“It would also not surprise me, given the outcome in New York,” Patterson said, “if merchant nuclear operators in other states attempt to get similar treatment for their plants.”

CEO Of GEH Calls For Support For Advanced Reactor Designs

(NucNet): GE Hitachi Nuclear Energy (GEH) CEO Jay Wileman has called for business leaders, elected officials and the federal government to work together to help support the commercialization of advanced nuclear reactor technology.

GEH is developing the PRISM advanced reactor which is based on the Integral Fast Reactor design developed at the Argonne National Laboratory site in Idaho. It has been proposed to be used by the UK nuclear cleanup program to dispose of surplus plutonium in that country.

Prism is a modular, sodium-cooled fast-reactor design with a maximum electrical output of 311 MW. It uses plutonium and uranium recycled from used nuclear fuel to generate electricity.

Wileman said, “We are seeing significant global opportunities for our Prism advanced reactor technology, but in order for us to move forward, we must gain the support of the federal government on specific developmental milestone projects.”

Mr Wileman’s comments reportedly came during an Aspen Institute panel on the future of nuclear energy. Their release by GEH is unusual since the proceedings of these think tank type sessions are not always published due to the sometimes frank nature of the discussions that take place there.

A draft report recently issued by the US Department of Energy said that by 2050 “advanced reactors will provide a significant and growing component of the nuclear energy mix both domestically and globally, due to their advantages in terms of improved safety, cost, performance, sustainability, and reduced proliferation risk”.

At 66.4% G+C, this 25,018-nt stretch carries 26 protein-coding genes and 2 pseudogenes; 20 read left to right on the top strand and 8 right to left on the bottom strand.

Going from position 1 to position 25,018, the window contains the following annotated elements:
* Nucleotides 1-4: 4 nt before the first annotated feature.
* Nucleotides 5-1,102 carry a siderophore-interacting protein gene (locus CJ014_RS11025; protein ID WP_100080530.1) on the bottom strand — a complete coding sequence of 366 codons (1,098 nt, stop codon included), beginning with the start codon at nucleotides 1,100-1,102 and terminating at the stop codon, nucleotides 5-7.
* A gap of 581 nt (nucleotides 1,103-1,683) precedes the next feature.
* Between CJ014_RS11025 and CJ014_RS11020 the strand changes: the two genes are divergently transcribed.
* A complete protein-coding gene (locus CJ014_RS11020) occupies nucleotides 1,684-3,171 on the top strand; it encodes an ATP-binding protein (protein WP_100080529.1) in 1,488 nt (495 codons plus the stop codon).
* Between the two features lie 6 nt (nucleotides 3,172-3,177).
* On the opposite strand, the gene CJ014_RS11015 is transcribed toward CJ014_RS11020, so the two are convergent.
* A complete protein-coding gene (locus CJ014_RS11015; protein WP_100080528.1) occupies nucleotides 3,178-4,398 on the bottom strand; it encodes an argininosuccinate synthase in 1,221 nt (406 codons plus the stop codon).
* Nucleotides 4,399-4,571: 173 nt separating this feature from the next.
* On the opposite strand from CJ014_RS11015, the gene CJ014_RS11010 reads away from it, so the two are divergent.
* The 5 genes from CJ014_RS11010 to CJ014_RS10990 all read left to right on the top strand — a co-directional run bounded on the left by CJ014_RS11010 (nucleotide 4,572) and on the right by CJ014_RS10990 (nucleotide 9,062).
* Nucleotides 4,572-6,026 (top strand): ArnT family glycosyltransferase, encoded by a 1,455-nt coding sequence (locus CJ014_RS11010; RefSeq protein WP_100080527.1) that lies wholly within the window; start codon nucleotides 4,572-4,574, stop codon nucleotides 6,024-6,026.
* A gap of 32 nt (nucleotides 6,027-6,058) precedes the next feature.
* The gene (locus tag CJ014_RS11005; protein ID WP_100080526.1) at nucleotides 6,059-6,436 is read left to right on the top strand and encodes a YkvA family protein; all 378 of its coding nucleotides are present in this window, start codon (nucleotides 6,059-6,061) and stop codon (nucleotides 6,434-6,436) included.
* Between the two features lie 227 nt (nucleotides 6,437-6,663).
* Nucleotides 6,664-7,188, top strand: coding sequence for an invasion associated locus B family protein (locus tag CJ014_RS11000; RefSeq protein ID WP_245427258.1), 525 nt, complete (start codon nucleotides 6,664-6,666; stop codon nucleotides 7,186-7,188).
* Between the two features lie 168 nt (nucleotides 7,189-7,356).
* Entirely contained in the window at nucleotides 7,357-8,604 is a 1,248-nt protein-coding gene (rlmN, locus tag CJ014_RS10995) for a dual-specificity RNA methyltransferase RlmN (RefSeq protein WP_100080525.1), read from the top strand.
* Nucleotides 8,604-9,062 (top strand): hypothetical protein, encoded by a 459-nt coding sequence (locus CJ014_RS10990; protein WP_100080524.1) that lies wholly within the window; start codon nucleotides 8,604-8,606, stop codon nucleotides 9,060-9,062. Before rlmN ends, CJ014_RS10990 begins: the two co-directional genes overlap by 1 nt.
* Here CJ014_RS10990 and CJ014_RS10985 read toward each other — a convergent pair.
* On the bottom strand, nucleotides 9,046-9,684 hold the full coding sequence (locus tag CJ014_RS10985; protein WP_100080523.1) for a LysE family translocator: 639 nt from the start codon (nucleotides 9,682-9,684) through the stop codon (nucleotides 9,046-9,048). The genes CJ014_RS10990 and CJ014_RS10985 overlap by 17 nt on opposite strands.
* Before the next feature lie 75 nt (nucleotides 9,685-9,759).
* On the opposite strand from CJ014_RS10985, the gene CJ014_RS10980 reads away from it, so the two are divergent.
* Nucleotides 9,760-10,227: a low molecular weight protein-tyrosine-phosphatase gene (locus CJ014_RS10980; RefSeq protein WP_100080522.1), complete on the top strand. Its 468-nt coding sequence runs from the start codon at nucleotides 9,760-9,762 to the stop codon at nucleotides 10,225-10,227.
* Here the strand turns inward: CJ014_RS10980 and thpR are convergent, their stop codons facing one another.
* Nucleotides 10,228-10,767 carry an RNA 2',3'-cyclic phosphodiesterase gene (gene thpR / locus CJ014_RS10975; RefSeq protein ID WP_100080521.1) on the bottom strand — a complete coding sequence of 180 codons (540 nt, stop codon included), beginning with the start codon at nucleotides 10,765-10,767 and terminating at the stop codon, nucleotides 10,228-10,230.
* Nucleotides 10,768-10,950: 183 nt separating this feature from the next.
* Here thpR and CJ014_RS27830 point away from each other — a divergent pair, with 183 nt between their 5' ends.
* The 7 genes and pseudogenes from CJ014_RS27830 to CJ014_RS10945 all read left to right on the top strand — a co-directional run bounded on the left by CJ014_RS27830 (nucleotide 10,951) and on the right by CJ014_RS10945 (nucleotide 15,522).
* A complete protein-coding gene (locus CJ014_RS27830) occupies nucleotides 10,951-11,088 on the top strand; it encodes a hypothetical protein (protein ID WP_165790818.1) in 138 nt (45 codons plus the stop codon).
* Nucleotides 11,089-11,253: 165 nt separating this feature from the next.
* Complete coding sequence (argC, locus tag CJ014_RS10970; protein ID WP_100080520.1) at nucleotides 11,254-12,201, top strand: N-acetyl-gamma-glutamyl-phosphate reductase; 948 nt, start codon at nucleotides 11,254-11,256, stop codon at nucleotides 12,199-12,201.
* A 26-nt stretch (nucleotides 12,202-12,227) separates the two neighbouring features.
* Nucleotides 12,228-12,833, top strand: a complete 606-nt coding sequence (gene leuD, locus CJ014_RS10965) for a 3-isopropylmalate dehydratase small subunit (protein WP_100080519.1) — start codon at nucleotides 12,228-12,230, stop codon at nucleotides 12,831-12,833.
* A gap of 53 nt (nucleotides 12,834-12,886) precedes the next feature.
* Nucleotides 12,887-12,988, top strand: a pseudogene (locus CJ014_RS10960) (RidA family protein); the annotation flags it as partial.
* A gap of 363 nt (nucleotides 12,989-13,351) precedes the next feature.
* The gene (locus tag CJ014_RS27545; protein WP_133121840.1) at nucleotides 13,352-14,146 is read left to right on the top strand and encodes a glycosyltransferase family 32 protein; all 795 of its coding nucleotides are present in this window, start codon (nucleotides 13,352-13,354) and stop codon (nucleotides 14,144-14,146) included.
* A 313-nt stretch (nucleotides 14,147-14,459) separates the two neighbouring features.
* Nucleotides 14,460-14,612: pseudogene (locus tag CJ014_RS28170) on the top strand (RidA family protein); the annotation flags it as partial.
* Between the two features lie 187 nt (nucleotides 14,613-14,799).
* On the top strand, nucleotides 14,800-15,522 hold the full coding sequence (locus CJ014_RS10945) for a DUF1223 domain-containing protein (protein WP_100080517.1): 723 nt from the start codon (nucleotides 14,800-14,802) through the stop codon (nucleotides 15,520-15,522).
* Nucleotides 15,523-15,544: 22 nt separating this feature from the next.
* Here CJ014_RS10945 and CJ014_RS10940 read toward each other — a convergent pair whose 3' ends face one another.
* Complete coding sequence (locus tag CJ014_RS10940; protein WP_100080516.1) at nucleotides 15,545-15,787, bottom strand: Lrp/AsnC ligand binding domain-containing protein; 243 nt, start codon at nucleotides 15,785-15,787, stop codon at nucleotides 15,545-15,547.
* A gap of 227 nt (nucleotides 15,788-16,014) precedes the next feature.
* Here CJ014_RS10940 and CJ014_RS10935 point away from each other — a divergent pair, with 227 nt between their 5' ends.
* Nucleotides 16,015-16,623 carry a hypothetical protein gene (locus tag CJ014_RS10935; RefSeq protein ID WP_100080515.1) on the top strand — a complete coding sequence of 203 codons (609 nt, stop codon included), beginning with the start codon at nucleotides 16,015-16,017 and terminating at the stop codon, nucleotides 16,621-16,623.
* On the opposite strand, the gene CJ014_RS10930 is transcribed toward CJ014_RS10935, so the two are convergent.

South Africa Wants 50% Local Content For New Nuclear Plants

(NucNet): The South African government is looking at securing a local content level of 50% in the country’s proposed new nuclear power plant program. South African Nuclear Energy Corporation (Necsa) chairman Kelvin Kemm told a press briefing that for the existing Koeberg nuclear station there was no localization requirement, but 43% was achieved.

All of the firms planning to bid on the massive tender have developed ties with South African firms via agreements in principle in advance of the localization requirements expected to be in the procurement notice.

Regarding the cost of the new program, the utility still officially intends to construct 9.6 GW of new nuclear generating capacity. He said the most detailed analyses undertaken had indicated it would be around $47bn (€42bn), significantly lower than figures of around $80bn previously reported in local media.

This works out to just under $5K/MW which is a very competitive number given current global trends.